If there was ever a downside to a mid-engined setup, it would be interior packaging. Many front-engined sports cars also have room for two rear seats like the Porsche 911, or a cavernous trunk like the Mercedes-AMG GT. The Corvette carries neither of those benefits, but the cockpit is incredibly driver-focused as a result. In fact, there’s a massive partition that separates the passenger side compartment and also houses all the HVAC controls. It’s a clever way of integrating hard buttons without all the clutter, and I’m glad GM didn’t resort to mashing all the controls into the touchscreen instead. Speaking of which, the touchscreen will be familiar to anyone that has experienced a modern GM product. Placed at the perfect distance within arm’s reach, the system is intuitive, boasting high-definition graphics and a bright screen. No complaints here in terms of connectivity or functionality. Those uncomfortable with the interface can just plug in their smartphone to trigger Apple CarPlay or Android Auto, both of which are also available wirelessly via Bluetooth.
We are genuinely surprised by the craftsmanship in the Corvette. We understand it’s supposed to be the value competitor amongst the giants but this C8 truly feels like a six-figure car, from the heaps of leather mounted all over the door panel, even the lower areas, and the dashboard, to the drive mode panel and airbag cover. These are areas that Chevrolet could have easily cheaped out on with black plastics, but have instead put all their marbles on the table, and have successfully brought their sports car upscale.
The steering wheel is a work of art, a two-spoke design wrapped in suede and with a flat top and bottom rim. It’s a controversial shape, but we love its audacity in a market filled with lookalikes and overly safe designs. The wheel telescopes far enough to accommodate taller drivers, and you feel like you’re sitting in and with the car, rather than on top of it. That said, it will feel snug for larger folks. The driving position is excellent though, with clear sightlines up front, typical of a mid-engined vehicle with a short and low hood. The blind spots are atrocious, even with the roof down, but the blind spot monitoring system remedies that issue.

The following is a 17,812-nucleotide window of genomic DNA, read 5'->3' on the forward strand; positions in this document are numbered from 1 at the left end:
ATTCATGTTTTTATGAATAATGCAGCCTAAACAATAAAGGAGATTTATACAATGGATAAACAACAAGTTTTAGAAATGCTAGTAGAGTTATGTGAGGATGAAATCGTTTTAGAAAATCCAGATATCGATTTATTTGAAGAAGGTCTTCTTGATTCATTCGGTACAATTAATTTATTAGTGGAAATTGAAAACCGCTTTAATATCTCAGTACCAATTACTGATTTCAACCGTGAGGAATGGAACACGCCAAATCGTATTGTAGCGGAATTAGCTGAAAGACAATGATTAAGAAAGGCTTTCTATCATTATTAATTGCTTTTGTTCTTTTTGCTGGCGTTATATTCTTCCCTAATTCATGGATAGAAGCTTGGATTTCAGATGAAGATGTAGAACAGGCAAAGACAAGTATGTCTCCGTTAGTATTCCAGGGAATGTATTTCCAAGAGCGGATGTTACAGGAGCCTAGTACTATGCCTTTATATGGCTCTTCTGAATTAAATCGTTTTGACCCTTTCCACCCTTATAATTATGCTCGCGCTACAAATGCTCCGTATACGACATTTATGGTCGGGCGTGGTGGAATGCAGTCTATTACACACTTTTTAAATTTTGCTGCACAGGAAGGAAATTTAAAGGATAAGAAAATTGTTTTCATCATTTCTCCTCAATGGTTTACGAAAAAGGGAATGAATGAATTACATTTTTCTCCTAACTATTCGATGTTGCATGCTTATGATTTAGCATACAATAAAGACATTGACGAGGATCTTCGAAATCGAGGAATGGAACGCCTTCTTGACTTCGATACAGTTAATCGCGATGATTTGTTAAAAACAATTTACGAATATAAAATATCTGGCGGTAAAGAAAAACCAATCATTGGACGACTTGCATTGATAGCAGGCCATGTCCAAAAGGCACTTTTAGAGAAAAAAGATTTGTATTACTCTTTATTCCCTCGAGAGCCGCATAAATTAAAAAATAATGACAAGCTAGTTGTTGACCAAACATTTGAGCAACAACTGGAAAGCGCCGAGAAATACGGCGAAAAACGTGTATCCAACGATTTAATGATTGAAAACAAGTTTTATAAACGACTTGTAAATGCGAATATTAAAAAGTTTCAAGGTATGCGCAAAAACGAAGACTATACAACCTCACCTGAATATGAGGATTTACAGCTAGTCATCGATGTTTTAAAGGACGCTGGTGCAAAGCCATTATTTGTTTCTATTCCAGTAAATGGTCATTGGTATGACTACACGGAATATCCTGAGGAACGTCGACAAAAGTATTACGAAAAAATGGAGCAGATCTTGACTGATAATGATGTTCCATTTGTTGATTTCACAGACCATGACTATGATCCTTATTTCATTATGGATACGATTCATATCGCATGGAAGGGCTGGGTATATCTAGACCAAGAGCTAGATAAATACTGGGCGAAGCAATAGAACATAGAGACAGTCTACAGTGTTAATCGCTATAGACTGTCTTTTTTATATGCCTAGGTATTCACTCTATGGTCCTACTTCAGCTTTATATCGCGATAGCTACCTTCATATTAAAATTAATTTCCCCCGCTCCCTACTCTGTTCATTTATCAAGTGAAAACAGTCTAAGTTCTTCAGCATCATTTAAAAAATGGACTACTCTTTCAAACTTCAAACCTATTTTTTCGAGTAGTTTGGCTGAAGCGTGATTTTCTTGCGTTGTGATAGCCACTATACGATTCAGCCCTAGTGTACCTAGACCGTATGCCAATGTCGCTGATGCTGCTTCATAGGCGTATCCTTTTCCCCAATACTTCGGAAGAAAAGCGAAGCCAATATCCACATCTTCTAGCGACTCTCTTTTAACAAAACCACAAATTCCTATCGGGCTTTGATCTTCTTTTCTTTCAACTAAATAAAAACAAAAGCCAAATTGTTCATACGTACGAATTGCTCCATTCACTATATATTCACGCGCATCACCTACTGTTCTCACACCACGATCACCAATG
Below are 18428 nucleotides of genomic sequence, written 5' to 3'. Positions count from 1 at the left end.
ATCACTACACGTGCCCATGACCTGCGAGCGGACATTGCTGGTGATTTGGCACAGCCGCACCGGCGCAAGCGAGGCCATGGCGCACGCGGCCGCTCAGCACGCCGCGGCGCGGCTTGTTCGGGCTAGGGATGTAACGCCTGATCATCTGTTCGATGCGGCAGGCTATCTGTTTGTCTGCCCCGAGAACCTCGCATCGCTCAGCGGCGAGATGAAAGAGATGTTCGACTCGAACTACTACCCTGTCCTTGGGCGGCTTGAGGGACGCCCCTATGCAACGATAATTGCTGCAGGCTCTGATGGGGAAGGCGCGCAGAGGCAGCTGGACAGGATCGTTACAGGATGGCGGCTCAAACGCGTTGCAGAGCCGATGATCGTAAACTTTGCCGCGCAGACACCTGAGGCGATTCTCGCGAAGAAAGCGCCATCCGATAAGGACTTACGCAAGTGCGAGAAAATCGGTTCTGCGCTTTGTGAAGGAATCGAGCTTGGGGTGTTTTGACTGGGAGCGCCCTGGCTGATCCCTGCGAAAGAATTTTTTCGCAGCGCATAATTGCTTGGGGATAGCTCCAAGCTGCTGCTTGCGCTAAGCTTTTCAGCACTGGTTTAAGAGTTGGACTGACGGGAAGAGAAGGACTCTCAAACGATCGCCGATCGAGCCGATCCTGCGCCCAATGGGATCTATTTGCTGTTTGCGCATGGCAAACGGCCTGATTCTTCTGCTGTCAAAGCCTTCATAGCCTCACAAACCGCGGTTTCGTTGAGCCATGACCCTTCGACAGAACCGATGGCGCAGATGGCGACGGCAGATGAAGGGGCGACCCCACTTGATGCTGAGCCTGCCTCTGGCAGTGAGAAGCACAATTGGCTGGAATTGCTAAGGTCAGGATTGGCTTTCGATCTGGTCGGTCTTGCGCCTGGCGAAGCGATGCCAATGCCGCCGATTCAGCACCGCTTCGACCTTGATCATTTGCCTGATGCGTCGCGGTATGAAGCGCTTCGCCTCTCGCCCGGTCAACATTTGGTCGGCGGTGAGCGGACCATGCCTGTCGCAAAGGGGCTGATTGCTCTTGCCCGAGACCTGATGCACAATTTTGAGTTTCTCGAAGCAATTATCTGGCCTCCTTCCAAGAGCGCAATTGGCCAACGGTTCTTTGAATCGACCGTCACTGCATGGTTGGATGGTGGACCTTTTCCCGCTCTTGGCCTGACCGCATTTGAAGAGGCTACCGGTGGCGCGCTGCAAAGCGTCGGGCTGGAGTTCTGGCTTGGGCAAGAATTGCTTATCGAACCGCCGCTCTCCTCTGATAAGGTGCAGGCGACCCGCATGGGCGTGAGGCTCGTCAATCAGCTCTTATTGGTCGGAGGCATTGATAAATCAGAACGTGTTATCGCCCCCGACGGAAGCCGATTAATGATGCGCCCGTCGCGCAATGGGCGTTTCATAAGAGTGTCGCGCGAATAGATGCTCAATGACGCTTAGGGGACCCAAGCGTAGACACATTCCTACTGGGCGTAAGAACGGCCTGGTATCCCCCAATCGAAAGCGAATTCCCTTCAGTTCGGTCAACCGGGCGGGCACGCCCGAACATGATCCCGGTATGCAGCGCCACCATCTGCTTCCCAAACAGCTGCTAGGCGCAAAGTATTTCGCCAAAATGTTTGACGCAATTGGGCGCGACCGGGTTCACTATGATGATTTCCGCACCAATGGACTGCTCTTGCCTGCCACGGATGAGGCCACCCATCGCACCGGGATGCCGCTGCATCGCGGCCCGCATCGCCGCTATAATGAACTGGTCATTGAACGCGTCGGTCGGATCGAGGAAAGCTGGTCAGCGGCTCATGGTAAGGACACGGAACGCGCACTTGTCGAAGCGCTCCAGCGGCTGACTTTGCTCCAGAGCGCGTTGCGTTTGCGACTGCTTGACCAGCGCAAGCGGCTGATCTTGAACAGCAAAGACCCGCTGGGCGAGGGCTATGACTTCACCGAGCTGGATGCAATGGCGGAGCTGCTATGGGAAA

The new Chevrolet Corvette Stingray has blown our expectations away with surprising performance, gorgeous styling, and an upscale interior worthy of its six-figure price tag. The mid-engined layout has done wonders for its dynamic acuity, and while there are still areas that need improvement, from the muted exhaust to the rough gear shifts at low speeds, we are confident that Chevrolet is simply leaving breathing room for the upcoming Z06 and ZR1. If that’s true, then America’s quintessential sports car is about to get even better.
Model: 2021 Chevrolet Corvette Stingray Convertible 3LT Z51
Paint Type: Accelerate Yellow Metallic
Base Price: $93,898
Price as Tested: $111,363
Length/Width/Height (mm): 4,630 / 1,933 / 1,234
Dry weight (kg): 1,530
Engine: 6.2-litre V8
Horsepower: 495 hp @ 6,450 rpm
Torque: 470 lb-ft @ 5,150 rpm
Transmission: 8-speed dual-clutch
Engine & Drive Configuration: Mid engine, RWD
Fuel Consumption ( City / Highway ) L/100km: 15.4 / 8.7
Observed Fuel Consumption (L/100km): 14.4
Tires: 245/35ZR19 front; 305/30ZR20 rear; Michelin Pilot Sport 4S